The American Cyclopædia (1879)/Ankwitz, Mikolaj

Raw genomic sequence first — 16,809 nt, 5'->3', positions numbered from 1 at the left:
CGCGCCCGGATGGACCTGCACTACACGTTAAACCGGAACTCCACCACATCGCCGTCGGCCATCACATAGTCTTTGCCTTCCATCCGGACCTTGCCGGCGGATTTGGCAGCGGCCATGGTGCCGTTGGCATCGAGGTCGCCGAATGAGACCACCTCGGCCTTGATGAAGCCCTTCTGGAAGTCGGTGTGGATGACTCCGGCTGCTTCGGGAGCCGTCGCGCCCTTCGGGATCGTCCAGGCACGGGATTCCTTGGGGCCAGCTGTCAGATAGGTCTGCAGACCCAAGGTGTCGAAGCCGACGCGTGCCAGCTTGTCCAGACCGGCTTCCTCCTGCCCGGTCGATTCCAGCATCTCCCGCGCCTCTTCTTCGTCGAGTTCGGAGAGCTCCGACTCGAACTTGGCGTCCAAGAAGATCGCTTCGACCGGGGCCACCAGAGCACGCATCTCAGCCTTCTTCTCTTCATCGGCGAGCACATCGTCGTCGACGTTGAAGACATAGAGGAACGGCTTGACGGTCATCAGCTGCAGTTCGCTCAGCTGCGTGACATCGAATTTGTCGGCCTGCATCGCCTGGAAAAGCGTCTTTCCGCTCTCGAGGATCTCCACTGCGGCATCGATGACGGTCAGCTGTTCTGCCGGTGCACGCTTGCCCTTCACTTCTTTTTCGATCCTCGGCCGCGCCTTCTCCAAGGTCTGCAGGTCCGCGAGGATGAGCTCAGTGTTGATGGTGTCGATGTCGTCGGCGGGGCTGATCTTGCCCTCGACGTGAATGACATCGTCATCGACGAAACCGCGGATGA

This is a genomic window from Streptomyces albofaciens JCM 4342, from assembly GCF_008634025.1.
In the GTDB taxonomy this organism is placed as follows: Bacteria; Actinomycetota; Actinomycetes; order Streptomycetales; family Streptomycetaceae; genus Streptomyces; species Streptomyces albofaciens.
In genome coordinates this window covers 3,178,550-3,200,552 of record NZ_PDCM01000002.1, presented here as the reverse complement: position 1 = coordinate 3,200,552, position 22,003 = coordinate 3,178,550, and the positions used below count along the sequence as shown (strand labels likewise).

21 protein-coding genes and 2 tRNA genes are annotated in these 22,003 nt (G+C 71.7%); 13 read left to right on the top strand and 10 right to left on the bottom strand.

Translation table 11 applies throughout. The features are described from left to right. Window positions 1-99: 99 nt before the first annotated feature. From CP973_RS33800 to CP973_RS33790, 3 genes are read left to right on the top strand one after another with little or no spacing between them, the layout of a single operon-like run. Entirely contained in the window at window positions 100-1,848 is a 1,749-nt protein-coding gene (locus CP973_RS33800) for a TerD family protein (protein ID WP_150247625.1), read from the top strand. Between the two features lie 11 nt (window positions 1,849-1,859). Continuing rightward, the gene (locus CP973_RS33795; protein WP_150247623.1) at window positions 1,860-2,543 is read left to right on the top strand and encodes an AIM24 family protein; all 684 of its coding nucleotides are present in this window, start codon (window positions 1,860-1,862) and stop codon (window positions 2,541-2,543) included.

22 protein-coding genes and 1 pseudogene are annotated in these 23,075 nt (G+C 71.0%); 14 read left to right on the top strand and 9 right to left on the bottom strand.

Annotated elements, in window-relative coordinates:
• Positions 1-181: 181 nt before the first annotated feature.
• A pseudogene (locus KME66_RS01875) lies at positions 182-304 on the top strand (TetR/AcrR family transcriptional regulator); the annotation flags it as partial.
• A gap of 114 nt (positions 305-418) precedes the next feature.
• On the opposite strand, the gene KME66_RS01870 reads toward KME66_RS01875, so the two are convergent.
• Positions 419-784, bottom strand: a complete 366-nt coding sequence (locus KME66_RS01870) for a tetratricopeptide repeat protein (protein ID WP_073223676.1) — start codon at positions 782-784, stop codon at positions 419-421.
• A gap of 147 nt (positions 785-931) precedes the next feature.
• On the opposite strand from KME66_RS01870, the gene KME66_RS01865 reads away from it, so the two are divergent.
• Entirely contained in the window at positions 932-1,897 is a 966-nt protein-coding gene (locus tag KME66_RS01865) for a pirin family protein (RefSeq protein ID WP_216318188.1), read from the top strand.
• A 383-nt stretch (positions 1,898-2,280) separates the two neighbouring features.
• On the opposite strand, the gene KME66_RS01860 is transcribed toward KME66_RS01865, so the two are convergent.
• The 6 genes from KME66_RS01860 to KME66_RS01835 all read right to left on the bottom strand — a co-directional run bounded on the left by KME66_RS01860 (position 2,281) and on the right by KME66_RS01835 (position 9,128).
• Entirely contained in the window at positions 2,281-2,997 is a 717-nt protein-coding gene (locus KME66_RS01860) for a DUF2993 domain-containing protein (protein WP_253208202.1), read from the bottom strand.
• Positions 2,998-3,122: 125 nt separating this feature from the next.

ANKWITZ, Mikolaj, count, a Polish politician, executed in 1794. He was ambassador at Copenhagen, and deputy to the diet from Cracow. In the diet of Grodno, which was forced to sanction the second dismemberment of Poland, he played a prominent part; and when the treaty consummating it was concluded with Russia, he was deputed to sign it on behalf of Poland, July 23, 1793. Immediately afterward a salary of $13,000 was conferred upon Ankwitz by the Russian government, with the appointment of president of the council. When these facts became known, the rage of the people knew no bounds. On April 18, 1794, soon after the breaking out of the revolution of which Kosciuszko became the leader, he was accused of treason, and his correspondence was seized, which established his guilt. He was hanged, and buried in the felons' graveyard.